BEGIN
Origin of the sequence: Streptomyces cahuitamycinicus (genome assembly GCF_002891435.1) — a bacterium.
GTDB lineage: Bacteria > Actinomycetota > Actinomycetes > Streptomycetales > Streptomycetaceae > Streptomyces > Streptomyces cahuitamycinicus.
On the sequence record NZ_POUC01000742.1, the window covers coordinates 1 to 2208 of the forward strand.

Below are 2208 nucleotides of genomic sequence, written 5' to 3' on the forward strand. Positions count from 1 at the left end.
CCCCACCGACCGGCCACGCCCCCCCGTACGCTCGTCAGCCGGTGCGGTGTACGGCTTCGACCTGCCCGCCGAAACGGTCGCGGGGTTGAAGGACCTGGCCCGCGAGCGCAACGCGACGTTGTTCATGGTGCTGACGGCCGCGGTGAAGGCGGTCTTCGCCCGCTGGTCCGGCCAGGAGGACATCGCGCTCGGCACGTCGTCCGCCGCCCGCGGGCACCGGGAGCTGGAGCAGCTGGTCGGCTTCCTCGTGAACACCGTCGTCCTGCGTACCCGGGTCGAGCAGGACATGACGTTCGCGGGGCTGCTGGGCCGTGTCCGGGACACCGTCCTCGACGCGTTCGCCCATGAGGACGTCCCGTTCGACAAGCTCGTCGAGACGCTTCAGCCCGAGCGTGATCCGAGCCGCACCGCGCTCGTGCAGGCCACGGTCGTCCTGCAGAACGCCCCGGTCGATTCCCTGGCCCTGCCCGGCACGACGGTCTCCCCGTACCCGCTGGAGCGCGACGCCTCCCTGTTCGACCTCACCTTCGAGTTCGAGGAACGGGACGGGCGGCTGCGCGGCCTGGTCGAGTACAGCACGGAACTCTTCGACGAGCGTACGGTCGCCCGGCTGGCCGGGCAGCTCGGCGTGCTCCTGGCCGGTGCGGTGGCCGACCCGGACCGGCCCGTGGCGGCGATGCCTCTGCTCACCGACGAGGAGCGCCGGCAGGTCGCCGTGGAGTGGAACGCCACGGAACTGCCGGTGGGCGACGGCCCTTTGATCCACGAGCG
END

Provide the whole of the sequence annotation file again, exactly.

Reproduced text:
Origin of the sequence: Streptomyces cahuitamycinicus (genome assembly GCF_002891435.1) — a bacterium.
GTDB lineage: Bacteria > Actinomycetota > Actinomycetes > Streptomycetales > Streptomycetaceae > Streptomyces > Streptomyces cahuitamycinicus.
On the sequence record NZ_POUC01000742.1, the window covers coordinates 1 to 2208 of the forward strand.

Below are 2208 nucleotides of genomic sequence, written 5' to 3' on the forward strand. Positions count from 1 at the left end.
CCCCACCGACCGGCCACGCCCCCCCGTACGCTCGTCAGCCGGTGCGGTGTACGGCTTCGACCTGCCCGCCGAAACGGTCGCGGGGTTGAAGGACCTGGCCCGCGAGCGCAACGCGACGTTGTTCATGGTGCTGACGGCCGCGGTGAAGGCGGTCTTCGCCCGCTGGTCCGGCCAGGAGGACATCGCGCTCGGCACGTCGTCCGCCGCCCGCGGGCACCGGGAGCTGGAGCAGCTGGTCGGCTTCCTCGTGAACACCGTCGTCCTGCGTACCCGGGTCGAGCAGGACATGACGTTCGCGGGGCTGCTGGGCCGTGTCCGGGACACCGTCCTCGACGCGTTCGCCCATGAGGACGTCCCGTTCGACAAGCTCGTCGAGACGCTTCAGCCCGAGCGTGATCCGAGCCGCACCGCGCTCGTGCAGGCCACGGTCGTCCTGCAGAACGCCCCGGTCGATTCCCTGGCCCTGCCCGGCACGACGGTCTCCCCGTACCCGCTGGAGCGCGACGCCTCCCTGTTCGACCTCACCTTCGAGTTCGAGGAACGGGACGGGCGGCTGCGCGGCCTGGTCGAGTACAGCACGGAACTCTTCGACGAGCGTACGGTCGCCCGGCTGGCCGGGCAGCTCGGCGTGCTCCTGGCCGGTGCGGTGGCCGACCCGGACCGGCCCGTGGCGGCGATGCCTCTGCTCACCGACGAGGAGCGCCGGCAGGTCGCCGTGGAGTGGAACGCCACGGAACTGCCGGTGGGCGACGGCCCTTTGATCCACGAGCG